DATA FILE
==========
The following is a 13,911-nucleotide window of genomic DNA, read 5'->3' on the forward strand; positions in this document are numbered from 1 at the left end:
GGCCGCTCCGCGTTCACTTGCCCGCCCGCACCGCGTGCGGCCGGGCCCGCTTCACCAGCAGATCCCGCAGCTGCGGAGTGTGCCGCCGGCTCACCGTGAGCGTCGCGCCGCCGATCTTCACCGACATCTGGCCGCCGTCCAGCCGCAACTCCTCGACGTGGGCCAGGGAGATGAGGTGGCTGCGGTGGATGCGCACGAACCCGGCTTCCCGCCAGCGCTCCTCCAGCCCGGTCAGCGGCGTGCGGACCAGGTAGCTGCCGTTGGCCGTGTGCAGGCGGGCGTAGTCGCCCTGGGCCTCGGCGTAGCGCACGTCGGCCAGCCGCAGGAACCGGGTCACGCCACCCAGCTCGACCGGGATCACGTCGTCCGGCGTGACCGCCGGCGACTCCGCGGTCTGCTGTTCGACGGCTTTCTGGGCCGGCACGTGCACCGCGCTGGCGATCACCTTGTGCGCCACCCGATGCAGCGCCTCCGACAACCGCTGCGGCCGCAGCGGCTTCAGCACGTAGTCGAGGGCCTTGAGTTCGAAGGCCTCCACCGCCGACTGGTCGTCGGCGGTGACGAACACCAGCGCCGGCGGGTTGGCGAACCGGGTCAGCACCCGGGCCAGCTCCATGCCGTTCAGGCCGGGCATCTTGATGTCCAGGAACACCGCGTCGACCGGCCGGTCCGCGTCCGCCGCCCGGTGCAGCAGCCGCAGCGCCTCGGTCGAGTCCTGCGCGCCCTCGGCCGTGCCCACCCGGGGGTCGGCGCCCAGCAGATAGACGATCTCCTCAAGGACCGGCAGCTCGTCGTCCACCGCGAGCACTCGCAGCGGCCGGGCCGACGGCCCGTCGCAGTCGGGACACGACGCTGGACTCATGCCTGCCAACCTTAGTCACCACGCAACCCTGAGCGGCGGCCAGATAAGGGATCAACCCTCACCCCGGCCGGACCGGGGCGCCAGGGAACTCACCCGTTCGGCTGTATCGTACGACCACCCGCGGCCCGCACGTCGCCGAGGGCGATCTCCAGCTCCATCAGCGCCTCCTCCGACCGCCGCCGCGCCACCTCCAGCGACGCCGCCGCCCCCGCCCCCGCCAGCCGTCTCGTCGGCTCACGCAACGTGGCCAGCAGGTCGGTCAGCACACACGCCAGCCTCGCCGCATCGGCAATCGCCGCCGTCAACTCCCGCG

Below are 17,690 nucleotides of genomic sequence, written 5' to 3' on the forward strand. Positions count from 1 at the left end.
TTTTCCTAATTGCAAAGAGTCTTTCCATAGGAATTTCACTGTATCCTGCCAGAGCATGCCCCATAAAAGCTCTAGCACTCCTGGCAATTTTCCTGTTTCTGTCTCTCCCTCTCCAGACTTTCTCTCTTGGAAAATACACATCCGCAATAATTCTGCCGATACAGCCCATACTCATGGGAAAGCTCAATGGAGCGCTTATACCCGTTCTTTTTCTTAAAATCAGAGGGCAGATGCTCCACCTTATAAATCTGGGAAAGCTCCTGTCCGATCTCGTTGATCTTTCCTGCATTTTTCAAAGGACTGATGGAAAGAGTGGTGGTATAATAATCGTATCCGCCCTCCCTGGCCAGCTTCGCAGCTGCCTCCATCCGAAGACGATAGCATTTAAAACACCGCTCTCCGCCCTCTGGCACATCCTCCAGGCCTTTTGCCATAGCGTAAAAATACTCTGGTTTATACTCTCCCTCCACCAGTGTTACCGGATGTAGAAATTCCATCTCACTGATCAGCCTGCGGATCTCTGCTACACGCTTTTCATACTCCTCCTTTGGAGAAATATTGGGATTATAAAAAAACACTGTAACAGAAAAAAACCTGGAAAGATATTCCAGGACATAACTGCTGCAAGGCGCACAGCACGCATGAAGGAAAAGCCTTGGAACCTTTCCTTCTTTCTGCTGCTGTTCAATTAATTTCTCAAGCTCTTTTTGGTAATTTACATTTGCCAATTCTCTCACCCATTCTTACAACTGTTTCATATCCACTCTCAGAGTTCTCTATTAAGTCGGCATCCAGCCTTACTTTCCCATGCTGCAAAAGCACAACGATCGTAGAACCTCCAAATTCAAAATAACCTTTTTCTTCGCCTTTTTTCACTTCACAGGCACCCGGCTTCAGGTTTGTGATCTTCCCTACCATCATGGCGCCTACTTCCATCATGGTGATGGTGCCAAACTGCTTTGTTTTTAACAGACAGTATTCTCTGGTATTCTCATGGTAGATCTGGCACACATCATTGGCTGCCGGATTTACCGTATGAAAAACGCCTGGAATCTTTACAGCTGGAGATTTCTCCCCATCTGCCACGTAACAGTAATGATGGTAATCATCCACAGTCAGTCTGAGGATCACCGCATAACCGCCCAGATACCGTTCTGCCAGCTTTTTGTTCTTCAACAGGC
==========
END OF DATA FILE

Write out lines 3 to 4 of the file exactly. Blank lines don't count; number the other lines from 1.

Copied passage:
Below are 17,690 nucleotides of genomic sequence, written 5' to 3' on the forward strand. Positions count from 1 at the left end.
TTTTCCTAATTGCAAAGAGTCTTTCCATAGGAATTTCACTGTATCCTGCCAGAGCATGCCCCATAAAAGCTCTAGCACTCCTGGCAATTTTCCTGTTTCTGTCTCTCCCTCTCCAGACTTTCTCTCTTGGAAAATACACATCCGCAATAATTCTGCCGATACAGCCCATACTCATGGGAAAGCTCAATGGAGCGCTTATACCCGTTCTTTTTCTTAAAATCAGAGGGCAGATGCTCCACCTTATAAATCTGGGAAAGCTCCTGTCCGATCTCGTTGATCTTTCCTGCATTTTTCAAAGGACTGATGGAAAGAGTGGTGGTATAATAATCGTATCCGCCCTCCCTGGCCAGCTTCGCAGCTGCCTCCATCCGAAGACGATAGCATTTAAAACACCGCTCTCCGCCCTCTGGCACATCCTCCAGGCCTTTTGCCATAGCGTAAAAATACTCTGGTTTATACTCTCCCTCCACCAGTGTTACCGGATGTAGAAATTCCATCTCACTGATCAGCCTGCGGATCTCTGCTACACGCTTTTCATACTCCTCCTTTGGAGAAATATTGGGATTATAAAAAAACACTGTAACAGAAAAAAACCTGGAAAGATATTCCAGGACATAACTGCTGCAAGGCGCACAGCACGCATGAAGGAAAAGCCTTGGAACCTTTCCTTCTTTCTGCTGCTGTTCAATTAATTTCTCAAGCTCTTTTTGGTAATTTACATTTGCCAATTCTCTCACCCATTCTTACAACTGTTTCATATCCACTCTCAGAGTTCTCTATTAAGTCGGCATCCAGCCTTACTTTCCCATGCTGCAAAAGCACAACGATCGTAGAACCTCCAAATTCAAAATAACCTTTTTCTTCGCCTTTTTTCACTTCACAGGCACCCGGCTTCAGGTTTGTGATCTTCCCTACCATCATGGCGCCTACTTCCATCATGGTGATGGTGCCAAACTGCTTTGTTTTTAACAGACAGTATTCTCTGGTATTCTCATGGTAGATCTGGCACACATCATTGGCTGCCGGATTTACCGTATGAAAAACGCCTGGAATCTTTACAGCTGGAGATTTCTCCCCATCTGCCACGTAACAGTAATGATGGTAATCATCCACAGTCAGTCTGAGGATCACCGCATAACCGCCCAGATACCGTTCTGCCAGCTTTTTGTTCTTCAACAGGC